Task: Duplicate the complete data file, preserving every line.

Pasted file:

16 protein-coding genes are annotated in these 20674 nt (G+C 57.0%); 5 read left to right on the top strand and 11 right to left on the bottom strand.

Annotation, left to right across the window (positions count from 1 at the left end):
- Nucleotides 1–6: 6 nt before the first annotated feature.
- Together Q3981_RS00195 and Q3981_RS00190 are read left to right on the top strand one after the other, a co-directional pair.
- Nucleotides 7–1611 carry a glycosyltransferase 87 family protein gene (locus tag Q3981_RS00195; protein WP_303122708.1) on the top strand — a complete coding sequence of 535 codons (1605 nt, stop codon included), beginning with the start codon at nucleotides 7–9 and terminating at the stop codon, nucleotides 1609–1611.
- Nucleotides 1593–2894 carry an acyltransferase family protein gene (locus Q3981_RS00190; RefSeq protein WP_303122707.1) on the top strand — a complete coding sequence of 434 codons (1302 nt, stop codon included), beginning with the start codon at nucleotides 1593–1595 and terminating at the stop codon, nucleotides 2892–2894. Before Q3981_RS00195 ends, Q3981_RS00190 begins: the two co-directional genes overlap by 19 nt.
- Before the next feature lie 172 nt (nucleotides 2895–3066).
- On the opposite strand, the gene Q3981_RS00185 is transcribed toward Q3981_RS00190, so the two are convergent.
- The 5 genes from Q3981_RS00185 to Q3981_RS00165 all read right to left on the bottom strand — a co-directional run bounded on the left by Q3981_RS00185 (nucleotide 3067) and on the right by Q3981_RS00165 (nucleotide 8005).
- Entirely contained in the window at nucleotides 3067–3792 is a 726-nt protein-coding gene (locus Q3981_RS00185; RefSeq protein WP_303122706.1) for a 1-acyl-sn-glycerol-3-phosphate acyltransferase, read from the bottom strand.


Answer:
16 protein-coding genes are annotated in these 20674 nt (G+C 57.0%); 5 read left to right on the top strand and 11 right to left on the bottom strand.

Annotation, left to right across the window (positions count from 1 at the left end):
- Nucleotides 1–6: 6 nt before the first annotated feature.
- Together Q3981_RS00195 and Q3981_RS00190 are read left to right on the top strand one after the other, a co-directional pair.
- Nucleotides 7–1611 carry a glycosyltransferase 87 family protein gene (locus tag Q3981_RS00195; protein WP_303122708.1) on the top strand — a complete coding sequence of 535 codons (1605 nt, stop codon included), beginning with the start codon at nucleotides 7–9 and terminating at the stop codon, nucleotides 1609–1611.
- Nucleotides 1593–2894 carry an acyltransferase family protein gene (locus Q3981_RS00190; RefSeq protein WP_303122707.1) on the top strand — a complete coding sequence of 434 codons (1302 nt, stop codon included), beginning with the start codon at nucleotides 1593–1595 and terminating at the stop codon, nucleotides 2892–2894. Before Q3981_RS00195 ends, Q3981_RS00190 begins: the two co-directional genes overlap by 19 nt.
- Before the next feature lie 172 nt (nucleotides 2895–3066).
- On the opposite strand, the gene Q3981_RS00185 is transcribed toward Q3981_RS00190, so the two are convergent.
- The 5 genes from Q3981_RS00185 to Q3981_RS00165 all read right to left on the bottom strand — a co-directional run bounded on the left by Q3981_RS00185 (nucleotide 3067) and on the right by Q3981_RS00165 (nucleotide 8005).
- Entirely contained in the window at nucleotides 3067–3792 is a 726-nt protein-coding gene (locus Q3981_RS00185; RefSeq protein WP_303122706.1) for a 1-acyl-sn-glycerol-3-phosphate acyltransferase, read from the bottom strand.